There may be five-star facilities and a restaurant feted with awards, but a Which? Travel investigation has found that some luxury hotels have failed their food hygiene inspection. Worse still, the scores are being kept a secret.
In total, 652 UK hotels, B&Bs and guesthouses have poor food hygiene ratings, indicating that improvement is necessary, in some cases urgently. Each of these businesses received a score of ‘2’ or below (in England, Wales and Northern Ireland) on the Food Standards Agency (FSA) scale, or an ‘improvement required’ rating in Scotland. The list not only includes five-star stays, but accommodation in tourist hotspots, and some big brand names that you’d expect to have a clean bill of health.
In sight of York Minster cathedral, four-star Dean Court Hotel, part of the Best Western Premier Collection holds two AA rosettes, but hygiene inspectors found its kitchens in need of ‘major improvement’, awarding a rating of just ‘1’. Meanwhile, in London’s Westminster, the five-star Royal Horseguards also has two AA rosettes – and a food hygiene rating of just ‘2’. We presented these results to the hotels. Best Western blamed the score at Dean Court Hotel in York on ‘a previous chef’s administrative oversight and clerical error’. While Guoman Hotels, owner of The Royal Horseguards, told us that ‘a new senior management team immediately took action to improve standards’. Both properties told us they are currently awaiting re-inspection.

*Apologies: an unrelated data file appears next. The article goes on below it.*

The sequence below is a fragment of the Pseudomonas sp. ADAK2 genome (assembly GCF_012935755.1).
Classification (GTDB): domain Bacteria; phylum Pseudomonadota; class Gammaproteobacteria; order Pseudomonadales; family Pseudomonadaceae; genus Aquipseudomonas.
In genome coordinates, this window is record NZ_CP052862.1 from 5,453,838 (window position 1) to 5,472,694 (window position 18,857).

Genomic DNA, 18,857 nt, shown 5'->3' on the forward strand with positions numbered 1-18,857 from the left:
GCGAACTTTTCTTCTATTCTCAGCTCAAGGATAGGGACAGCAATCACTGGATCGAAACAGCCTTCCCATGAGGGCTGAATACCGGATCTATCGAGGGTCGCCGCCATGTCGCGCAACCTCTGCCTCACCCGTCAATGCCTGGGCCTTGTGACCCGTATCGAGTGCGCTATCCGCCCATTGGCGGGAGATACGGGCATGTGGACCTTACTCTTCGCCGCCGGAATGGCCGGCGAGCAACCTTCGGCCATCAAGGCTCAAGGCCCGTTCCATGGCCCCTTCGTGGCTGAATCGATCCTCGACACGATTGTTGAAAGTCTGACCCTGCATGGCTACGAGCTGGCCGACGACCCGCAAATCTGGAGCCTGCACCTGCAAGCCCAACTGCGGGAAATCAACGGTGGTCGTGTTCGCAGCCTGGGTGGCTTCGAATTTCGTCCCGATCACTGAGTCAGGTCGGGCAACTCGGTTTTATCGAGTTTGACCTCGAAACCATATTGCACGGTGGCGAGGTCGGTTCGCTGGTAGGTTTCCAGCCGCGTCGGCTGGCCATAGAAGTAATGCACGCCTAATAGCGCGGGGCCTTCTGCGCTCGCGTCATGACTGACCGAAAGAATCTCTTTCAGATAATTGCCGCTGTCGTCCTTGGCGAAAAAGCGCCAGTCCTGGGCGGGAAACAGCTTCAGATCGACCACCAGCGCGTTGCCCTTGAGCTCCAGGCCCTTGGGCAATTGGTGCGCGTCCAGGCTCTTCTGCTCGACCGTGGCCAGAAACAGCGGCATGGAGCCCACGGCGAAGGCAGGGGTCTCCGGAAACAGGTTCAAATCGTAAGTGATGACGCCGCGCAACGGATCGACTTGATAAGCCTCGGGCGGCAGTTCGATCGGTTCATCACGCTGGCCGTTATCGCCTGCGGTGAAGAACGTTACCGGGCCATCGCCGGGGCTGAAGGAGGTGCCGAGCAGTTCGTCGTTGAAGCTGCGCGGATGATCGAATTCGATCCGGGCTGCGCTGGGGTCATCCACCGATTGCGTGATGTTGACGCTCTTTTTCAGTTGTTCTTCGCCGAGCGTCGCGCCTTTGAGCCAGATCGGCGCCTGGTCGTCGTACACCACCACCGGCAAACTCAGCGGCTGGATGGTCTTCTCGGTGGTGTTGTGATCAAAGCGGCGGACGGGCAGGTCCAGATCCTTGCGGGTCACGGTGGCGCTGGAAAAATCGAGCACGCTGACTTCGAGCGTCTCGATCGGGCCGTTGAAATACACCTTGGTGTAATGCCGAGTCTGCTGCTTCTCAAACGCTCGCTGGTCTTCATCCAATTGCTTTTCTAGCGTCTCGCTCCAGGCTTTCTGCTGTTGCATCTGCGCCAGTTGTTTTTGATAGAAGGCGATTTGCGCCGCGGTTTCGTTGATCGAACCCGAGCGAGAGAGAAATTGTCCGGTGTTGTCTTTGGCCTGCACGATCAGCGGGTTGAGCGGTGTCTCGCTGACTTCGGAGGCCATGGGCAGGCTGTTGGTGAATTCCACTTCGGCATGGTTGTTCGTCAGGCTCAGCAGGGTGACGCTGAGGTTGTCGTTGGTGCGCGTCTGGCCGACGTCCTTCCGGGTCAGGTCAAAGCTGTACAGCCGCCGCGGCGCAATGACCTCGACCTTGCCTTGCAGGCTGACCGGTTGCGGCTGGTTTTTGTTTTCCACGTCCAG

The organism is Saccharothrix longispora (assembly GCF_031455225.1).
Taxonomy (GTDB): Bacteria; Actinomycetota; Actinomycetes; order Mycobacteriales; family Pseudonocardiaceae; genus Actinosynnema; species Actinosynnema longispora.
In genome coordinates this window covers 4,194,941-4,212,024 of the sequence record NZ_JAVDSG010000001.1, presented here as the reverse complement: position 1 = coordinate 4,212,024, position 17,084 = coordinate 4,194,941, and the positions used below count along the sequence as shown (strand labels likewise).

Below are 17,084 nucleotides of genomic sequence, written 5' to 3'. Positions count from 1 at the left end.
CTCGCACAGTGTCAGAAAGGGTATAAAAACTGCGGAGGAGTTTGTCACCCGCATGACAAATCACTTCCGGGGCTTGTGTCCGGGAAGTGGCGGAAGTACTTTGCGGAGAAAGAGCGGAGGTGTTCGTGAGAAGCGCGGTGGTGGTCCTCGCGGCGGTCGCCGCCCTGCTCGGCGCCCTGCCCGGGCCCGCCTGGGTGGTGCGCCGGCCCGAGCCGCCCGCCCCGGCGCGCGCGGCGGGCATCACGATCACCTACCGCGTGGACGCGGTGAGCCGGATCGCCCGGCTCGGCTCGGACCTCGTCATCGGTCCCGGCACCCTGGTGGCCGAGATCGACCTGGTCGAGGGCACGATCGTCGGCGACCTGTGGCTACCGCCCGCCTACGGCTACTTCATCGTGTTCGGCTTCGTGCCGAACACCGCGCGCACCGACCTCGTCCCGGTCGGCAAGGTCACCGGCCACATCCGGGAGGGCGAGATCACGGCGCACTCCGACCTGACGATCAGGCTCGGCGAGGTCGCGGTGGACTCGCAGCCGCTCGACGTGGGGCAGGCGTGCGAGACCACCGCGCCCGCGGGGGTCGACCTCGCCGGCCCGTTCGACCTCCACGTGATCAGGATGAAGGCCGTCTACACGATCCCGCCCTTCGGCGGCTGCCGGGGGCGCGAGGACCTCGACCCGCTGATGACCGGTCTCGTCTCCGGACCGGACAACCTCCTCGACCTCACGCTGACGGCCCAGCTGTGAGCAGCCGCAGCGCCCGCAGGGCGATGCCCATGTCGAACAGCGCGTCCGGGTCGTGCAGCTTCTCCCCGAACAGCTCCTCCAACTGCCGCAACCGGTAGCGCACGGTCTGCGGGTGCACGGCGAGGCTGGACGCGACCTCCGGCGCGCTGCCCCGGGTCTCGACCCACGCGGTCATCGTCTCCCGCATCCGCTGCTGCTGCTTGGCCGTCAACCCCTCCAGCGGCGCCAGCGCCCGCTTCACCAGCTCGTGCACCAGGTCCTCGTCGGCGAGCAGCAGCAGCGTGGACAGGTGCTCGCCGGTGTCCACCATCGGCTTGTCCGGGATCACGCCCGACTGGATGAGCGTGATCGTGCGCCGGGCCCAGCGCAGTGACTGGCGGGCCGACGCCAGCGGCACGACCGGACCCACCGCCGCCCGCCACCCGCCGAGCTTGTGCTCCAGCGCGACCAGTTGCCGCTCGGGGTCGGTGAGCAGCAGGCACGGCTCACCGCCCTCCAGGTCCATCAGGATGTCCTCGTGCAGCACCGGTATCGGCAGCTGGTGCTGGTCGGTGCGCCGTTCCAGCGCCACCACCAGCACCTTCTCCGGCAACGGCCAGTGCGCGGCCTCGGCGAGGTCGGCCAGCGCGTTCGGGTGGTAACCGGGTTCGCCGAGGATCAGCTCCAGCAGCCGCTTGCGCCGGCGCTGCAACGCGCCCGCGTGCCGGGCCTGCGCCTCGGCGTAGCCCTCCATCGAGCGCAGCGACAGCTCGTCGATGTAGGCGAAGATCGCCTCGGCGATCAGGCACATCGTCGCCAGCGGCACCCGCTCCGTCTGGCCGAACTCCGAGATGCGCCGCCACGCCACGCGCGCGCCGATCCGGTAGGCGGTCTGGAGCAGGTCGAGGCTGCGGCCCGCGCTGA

In Birmingham, food hygiene inspectors visiting the city-centre Novotel, noted ‘high-risk food… out of temperature control’, flies in food preparation areas and a poor standard of cleaning throughout. Novotel’s owner, Accor, said of its Birmingham property: ‘We took immediate action to correct the issues raised from the inspection.’ It is also awaiting re-inspection.
Hidden food hygiene ratings
Environmental health officers acting for local councils in England, Wales and Northern Ireland rate food businesses, including hotels, B&Bs and guesthouses, from ‘0’ (urgent improvement necessary) to ‘5’ (very good), while those in Scotland receive a ‘pass’ or ‘improvement required’ rating. The results are published on the FSA website and hotels are given a sticker to display at the entrance to their premises.
However, displaying ratings is not mandatory in England or Scotland, and FSA research shows that businesses with a lower rating (‘3’ or less) are significantly less likely to display their sticker. Which? Travel sent undercover researchers to eight hotels in London, Birmingham and Northumberland with a food hygiene rating of between ‘0’ and ‘2’. Not one was visibly displaying its rating.
Which? supports the mandatory display of ratings for hotels, B&Bs and guesthouses across the UK, not only outside premises, but also on their websites. After all, what use is finding out the hotel breakfast is cooked in a zero-rated kitchen after you’ve checked in? The FSA also believes a compulsory scheme is necessary and is building a case for mandatory display to be rolled out in England and Scotland. We will be sharing its latest research with the FSA to help strengthen its argument.
Rory Boland, Which? Travel Editor, said:
‘More than 90% of us eat at least one meal in our overnight accommodation, so it’s vital that hotels, B&Bs and guesthouses have high standards of food hygiene. We know that displaying the rating outside the premises encourages higher standards, which is why we support the FSA case for a compulsory display scheme.’